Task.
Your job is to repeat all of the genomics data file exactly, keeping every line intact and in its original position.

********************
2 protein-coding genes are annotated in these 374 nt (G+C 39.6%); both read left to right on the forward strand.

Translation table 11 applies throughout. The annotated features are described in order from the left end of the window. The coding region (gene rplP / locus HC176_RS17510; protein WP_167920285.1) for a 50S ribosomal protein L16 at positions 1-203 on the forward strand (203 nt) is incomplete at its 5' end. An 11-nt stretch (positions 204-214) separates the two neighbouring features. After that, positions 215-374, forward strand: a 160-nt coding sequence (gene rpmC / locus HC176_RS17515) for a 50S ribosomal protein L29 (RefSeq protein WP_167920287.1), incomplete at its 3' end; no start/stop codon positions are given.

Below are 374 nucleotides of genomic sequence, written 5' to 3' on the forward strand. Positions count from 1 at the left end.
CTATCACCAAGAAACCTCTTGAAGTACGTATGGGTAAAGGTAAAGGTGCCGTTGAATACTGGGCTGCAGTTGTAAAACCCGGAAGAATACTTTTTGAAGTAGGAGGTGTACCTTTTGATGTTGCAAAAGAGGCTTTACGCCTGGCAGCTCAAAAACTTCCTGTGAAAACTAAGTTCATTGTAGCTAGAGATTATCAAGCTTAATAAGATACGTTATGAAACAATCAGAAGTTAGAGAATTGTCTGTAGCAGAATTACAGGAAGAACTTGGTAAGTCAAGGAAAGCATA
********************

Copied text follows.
2 protein-coding genes are annotated in these 374 nt (G+C 39.6%); both read left to right on the forward strand.

Translation table 11 applies throughout. The annotated features are described in order from the left end of the window. The coding region (gene rplP / locus HC176_RS17510; protein WP_167920285.1) for a 50S ribosomal protein L16 at positions 1-203 on the forward strand (203 nt) is incomplete at its 5' end. An 11-nt stretch (positions 204-214) separates the two neighbouring features. After that, positions 215-374, forward strand: a 160-nt coding sequence (gene rpmC / locus HC176_RS17515) for a 50S ribosomal protein L29 (RefSeq protein WP_167920287.1), incomplete at its 3' end; no start/stop codon positions are given.

Below are 374 nucleotides of genomic sequence, written 5' to 3' on the forward strand. Positions count from 1 at the left end.
CTATCACCAAGAAACCTCTTGAAGTACGTATGGGTAAAGGTAAAGGTGCCGTTGAATACTGGGCTGCAGTTGTAAAACCCGGAAGAATACTTTTTGAAGTAGGAGGTGTACCTTTTGATGTTGCAAAAGAGGCTTTACGCCTGGCAGCTCAAAAACTTCCTGTGAAAACTAAGTTCATTGTAGCTAGAGATTATCAAGCTTAATAAGATACGTTATGAAACAATCAGAAGTTAGAGAATTGTCTGTAGCAGAATTACAGGAAGAACTTGGTAAGTCAAGGAAAGCATA